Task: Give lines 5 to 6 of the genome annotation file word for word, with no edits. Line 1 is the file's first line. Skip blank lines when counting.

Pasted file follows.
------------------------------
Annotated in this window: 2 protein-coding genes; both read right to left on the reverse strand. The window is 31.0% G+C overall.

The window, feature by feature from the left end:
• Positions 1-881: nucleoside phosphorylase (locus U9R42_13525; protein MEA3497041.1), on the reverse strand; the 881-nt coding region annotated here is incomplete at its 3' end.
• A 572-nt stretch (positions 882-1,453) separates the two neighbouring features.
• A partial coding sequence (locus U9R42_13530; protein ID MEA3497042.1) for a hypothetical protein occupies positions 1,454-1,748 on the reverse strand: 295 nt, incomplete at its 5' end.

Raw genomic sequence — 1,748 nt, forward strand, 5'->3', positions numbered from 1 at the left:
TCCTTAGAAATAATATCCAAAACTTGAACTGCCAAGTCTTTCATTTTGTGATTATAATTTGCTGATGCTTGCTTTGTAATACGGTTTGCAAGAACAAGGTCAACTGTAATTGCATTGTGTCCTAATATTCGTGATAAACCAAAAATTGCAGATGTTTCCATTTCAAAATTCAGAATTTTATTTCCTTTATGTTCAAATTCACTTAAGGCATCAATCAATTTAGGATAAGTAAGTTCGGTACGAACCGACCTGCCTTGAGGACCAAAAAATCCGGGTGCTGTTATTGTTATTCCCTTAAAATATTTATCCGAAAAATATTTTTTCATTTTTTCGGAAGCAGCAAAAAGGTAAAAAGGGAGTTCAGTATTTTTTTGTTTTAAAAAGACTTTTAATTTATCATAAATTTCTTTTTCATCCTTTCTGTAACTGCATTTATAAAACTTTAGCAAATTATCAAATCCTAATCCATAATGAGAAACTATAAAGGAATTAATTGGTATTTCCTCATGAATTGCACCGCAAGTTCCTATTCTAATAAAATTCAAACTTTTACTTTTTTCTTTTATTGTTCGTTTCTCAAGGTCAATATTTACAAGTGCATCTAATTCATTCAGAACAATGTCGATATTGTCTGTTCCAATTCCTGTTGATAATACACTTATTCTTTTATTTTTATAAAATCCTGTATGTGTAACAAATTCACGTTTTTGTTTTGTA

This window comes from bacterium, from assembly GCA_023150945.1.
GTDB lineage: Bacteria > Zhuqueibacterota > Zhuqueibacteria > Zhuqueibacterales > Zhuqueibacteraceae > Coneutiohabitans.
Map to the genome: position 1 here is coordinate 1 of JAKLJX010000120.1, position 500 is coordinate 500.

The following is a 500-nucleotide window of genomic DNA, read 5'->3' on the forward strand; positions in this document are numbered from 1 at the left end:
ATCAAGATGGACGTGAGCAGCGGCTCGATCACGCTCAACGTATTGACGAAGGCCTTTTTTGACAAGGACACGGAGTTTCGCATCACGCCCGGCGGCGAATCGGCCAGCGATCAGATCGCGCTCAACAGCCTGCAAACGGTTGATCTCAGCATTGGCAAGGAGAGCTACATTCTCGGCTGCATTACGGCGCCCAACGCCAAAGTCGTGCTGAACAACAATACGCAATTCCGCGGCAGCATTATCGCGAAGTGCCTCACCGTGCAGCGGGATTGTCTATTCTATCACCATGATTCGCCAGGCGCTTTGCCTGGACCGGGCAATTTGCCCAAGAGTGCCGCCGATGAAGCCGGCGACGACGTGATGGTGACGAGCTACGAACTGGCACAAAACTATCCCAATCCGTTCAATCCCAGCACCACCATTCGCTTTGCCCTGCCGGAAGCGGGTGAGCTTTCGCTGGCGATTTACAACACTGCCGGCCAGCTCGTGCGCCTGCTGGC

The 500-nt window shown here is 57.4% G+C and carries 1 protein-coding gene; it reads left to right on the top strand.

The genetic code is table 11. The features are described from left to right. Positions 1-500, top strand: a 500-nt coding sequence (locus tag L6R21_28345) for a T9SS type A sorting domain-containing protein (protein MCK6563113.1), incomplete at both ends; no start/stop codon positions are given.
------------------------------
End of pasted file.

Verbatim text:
• A partial coding sequence (locus U9R42_13530; protein ID MEA3497042.1) for a hypothetical protein occupies positions 1,454-1,748 on the reverse strand: 295 nt, incomplete at its 5' end.

Raw genomic sequence — 1,748 nt, forward strand, 5'->3', positions numbered from 1 at the left: